03.11.2022 – In, up, down, out: As expected, the Federal Reserve has shaken the markets vigorously. The reason for the great devouring of the stop-loss marks: A violent turnaround in the tonality of the Fed between press release and press conference. One could almost suspect a deliberate slaughter of the bulls behind yesterday. Or we are dealing with a horrendous case of split personality.
First the euphoria, then the cold shower. After the press release on the interest rate move, things initially went up. During Jerome Powell’s press conference, nervousness increased. And ultimately it went south. You can see the Fed surprise very nicely in the 15-minute chart of the Nasdaq 100.
First the facts: The central bank again raised the key interest rate significantly. The key rate rose by 0.75 percent to a range of 3.75 to 4 percent. This is the Fed’s fourth major rate hike since March. Powell admitted admitted that the central bank was considering a smaller interest rate step in December. Thus, that could have been the last jumbo rate move this year. However, this does not mean a pause in the rate hike. So the interest rate will rise, come what may.
The horror of Mr. Hyde
Now for the background: The most interesting explanation for the drama yesterday we found at the brilliant financial blog “ZeroHedge”, which referred to trader John Flood of Goldman Sachs. According to this, the affair played out yesterday like the horror classic Dr. Jekyll and Mr. Hyde. Apparently, the Fed press release had been written by Fed Vice Chair Lael Brainard, known as a dove, this had triggered a small buying frenzy. And then the evil Mr. Powell stepped to the microphone: “incoming data since our last meeting suggests that the ultimate level of interest rates will be higher than previously expected.”
Higher for longer
Powell actually spoke unusually plainly: “the labor market continues to be out of balance, with demand substantially exceeding the supply of available workers.” Looking at inflation plus the labor market, the Fed has two reasons at once to continue tightening. And further, “We have some ways to go. (…) “The question of when to moderate the pace of increases is now much less important than the question of how high to raise rates and how long to keep monetary policy restrictive.” The bottom line for the market: higher for longer. Not good for stocks, especially growth stocks.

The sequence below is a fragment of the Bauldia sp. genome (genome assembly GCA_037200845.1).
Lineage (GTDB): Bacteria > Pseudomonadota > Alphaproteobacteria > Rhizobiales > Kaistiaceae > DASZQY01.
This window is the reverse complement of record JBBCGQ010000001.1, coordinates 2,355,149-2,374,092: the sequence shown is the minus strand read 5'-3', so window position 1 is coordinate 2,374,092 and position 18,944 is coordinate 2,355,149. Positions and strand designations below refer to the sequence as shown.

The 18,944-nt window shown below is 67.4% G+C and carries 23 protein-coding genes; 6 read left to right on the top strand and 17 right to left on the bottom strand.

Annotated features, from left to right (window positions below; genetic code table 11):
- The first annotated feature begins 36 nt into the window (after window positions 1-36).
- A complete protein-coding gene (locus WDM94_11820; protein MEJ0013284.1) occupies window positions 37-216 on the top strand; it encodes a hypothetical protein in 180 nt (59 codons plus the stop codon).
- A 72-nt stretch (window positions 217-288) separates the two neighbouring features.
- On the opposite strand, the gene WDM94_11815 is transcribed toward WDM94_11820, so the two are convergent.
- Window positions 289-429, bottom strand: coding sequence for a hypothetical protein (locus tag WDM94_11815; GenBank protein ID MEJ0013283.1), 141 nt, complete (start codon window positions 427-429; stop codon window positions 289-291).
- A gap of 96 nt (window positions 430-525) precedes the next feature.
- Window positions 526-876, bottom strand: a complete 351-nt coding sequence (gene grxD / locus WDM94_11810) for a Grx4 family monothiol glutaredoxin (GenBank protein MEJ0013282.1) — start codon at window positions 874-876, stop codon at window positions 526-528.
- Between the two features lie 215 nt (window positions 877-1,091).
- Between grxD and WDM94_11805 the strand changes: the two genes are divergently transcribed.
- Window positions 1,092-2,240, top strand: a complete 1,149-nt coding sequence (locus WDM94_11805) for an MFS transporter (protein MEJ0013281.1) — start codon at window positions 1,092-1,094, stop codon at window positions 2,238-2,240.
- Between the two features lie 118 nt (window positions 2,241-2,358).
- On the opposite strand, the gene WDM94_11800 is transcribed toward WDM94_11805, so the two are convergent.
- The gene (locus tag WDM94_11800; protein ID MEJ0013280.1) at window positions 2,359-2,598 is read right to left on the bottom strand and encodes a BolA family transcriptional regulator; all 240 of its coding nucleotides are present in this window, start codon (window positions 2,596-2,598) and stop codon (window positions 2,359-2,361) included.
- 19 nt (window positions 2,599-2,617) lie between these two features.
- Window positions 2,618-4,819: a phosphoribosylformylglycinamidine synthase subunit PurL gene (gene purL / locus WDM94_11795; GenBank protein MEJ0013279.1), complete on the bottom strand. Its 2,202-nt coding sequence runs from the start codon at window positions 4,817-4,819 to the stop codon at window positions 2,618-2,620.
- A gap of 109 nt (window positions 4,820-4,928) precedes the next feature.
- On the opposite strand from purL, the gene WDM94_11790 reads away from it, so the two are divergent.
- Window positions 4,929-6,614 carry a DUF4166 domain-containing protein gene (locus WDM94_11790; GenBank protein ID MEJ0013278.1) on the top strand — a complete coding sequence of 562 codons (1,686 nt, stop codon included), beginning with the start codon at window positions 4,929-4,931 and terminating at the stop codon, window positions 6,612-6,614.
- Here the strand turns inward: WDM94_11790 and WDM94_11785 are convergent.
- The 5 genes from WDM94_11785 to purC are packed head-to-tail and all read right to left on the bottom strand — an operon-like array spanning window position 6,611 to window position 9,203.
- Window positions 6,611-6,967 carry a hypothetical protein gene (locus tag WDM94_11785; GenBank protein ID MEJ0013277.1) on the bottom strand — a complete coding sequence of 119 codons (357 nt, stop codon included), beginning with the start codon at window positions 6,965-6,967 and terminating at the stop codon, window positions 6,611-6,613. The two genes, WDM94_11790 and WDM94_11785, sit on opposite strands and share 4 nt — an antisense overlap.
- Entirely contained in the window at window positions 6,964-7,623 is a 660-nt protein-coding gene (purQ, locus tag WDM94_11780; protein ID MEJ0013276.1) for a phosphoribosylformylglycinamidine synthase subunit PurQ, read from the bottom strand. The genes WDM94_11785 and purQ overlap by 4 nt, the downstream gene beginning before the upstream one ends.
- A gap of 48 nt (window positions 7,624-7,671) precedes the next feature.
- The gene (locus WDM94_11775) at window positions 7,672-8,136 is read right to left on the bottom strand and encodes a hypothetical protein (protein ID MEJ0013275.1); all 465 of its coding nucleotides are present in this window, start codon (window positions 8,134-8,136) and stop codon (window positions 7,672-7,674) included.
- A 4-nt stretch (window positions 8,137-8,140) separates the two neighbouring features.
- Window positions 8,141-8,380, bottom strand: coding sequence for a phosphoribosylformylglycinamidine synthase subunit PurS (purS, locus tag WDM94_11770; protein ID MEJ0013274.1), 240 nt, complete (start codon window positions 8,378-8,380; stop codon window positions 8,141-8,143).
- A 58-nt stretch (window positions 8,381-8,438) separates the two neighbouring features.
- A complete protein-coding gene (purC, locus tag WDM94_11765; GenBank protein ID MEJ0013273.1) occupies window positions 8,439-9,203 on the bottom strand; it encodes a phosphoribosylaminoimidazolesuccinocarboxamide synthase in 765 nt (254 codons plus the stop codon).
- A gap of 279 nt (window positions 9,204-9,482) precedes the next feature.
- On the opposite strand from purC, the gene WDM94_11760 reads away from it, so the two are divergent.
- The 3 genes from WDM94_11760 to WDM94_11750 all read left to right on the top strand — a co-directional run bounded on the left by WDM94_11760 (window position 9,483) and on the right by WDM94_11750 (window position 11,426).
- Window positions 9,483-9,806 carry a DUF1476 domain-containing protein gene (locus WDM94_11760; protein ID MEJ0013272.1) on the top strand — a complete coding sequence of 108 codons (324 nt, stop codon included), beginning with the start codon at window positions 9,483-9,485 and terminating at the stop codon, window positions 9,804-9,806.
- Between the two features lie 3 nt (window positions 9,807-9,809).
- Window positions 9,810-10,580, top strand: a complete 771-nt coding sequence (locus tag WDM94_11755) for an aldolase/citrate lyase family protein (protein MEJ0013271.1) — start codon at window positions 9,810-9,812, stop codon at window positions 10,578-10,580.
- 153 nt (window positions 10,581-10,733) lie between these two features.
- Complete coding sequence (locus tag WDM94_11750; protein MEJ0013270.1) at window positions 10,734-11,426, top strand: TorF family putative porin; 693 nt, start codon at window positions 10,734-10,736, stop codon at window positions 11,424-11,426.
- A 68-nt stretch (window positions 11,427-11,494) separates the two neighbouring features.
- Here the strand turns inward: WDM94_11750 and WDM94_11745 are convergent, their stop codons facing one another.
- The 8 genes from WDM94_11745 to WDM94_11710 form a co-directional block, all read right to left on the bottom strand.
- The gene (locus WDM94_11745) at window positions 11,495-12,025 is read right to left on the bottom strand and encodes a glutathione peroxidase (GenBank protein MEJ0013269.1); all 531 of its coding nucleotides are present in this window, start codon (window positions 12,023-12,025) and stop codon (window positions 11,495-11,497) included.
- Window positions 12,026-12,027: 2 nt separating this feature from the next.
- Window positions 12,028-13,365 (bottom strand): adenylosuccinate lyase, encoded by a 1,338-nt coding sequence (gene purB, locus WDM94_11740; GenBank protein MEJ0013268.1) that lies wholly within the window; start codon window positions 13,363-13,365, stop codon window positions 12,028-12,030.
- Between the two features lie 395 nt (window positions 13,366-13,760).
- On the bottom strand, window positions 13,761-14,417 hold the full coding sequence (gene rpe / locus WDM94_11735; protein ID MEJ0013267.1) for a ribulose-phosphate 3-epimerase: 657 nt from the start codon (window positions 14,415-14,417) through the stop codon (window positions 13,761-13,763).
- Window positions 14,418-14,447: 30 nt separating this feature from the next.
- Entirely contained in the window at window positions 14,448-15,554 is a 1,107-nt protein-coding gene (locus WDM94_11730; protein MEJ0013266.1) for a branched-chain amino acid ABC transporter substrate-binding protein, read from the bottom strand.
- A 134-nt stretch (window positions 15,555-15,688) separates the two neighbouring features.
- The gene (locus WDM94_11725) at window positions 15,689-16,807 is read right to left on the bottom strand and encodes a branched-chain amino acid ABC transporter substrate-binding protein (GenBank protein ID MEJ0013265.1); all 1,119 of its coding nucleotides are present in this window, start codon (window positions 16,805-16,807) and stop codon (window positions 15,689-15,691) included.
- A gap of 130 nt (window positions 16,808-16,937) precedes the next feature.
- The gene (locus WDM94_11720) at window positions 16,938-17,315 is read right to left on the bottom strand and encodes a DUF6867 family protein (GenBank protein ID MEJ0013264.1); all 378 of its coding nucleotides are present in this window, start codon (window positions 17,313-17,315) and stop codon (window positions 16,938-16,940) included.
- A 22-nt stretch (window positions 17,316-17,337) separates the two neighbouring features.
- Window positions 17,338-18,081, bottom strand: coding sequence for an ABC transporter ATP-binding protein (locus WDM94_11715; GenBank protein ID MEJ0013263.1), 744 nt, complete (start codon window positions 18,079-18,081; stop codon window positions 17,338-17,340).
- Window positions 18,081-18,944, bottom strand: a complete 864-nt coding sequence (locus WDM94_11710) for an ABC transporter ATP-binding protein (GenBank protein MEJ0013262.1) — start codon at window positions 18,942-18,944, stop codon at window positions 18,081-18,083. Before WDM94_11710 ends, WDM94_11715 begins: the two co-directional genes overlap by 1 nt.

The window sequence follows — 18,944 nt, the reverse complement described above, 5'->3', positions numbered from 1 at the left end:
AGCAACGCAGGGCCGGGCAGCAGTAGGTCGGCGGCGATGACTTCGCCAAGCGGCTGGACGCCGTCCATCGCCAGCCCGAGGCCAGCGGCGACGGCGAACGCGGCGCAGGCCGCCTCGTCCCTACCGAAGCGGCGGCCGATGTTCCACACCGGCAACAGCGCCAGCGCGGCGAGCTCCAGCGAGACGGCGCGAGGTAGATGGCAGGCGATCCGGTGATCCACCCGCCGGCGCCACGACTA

And another take-home message: not only is the Fed as a body no longer reliable because it disagrees. But the Fed chief also has a deficit. Powell has basically done an about-face, as commentator Ye Xie of Bloomberg put it: “Prior to the pandemic, the Fed’s story line has been that they’d rather let inflation run hot, than allowing inflation to stay too low for too long. It’s easier to deal with inflation than deflation, so goes the argument. Today, Powell says it’s the other way around.” He said the Fed has the tools necessary to clean up over-tightening rather than those to allow inflation to run for too long.
Our Bottom Line: Times have changed. Inflation appears more dangerous to the Fed than deflation, read: recession. Moreover, a power struggle between doves and hawks is apparently raging within the Fed. The trouble is that there is no unified line of communication. But how should traders and investors position themselves when even the Fed is constantly pivoting? We keep the matter on our radar for you and wish good luck despite everything!
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